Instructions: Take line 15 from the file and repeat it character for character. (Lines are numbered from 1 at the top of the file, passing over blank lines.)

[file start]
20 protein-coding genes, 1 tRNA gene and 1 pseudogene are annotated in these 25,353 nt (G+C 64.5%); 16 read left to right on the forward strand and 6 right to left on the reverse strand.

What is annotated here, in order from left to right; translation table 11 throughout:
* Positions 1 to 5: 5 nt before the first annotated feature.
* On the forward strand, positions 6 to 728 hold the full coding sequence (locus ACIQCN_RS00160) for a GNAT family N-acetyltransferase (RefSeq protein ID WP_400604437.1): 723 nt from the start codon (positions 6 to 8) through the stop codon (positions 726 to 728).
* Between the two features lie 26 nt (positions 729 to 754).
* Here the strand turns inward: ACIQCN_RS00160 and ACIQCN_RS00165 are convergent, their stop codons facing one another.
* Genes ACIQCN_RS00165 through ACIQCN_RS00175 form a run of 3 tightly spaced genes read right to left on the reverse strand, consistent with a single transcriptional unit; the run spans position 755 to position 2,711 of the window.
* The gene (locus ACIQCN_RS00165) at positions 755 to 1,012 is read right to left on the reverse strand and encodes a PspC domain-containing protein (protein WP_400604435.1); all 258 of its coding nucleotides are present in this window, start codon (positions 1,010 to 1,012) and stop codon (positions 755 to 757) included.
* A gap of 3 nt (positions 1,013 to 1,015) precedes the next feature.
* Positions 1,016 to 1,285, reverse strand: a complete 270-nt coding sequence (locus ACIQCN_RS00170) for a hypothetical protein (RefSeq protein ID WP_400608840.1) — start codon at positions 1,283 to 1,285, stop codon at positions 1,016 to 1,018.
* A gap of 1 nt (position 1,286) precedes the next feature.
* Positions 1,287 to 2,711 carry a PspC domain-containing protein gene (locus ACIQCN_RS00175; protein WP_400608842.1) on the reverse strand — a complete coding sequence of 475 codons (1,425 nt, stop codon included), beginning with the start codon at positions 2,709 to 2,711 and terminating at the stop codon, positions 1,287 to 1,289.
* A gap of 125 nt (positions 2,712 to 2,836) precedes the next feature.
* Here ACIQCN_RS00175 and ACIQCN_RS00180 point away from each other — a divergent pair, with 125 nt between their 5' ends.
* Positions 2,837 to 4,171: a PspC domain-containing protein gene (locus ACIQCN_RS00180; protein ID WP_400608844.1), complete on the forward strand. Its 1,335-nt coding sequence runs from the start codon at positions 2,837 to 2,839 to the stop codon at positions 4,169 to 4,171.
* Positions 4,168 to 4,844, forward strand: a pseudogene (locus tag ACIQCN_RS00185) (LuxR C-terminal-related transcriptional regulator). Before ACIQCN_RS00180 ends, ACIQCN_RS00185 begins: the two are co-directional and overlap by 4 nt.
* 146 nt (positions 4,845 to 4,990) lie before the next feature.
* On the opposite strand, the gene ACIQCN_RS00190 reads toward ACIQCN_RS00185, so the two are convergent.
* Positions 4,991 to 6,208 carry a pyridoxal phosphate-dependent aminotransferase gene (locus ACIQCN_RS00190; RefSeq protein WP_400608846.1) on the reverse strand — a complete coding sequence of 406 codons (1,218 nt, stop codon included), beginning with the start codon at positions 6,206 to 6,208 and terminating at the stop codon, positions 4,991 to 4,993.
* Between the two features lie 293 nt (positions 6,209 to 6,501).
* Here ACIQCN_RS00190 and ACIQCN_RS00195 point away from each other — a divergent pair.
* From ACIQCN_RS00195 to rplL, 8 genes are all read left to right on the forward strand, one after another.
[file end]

* Positions 2,837 to 4,171: a PspC domain-containing protein gene (locus ACIQCN_RS00180; protein ID WP_400608844.1), complete on the forward strand. Its 1,335-nt coding sequence runs from the start codon at positions 2,837 to 2,839 to the stop codon at positions 4,169 to 4,171.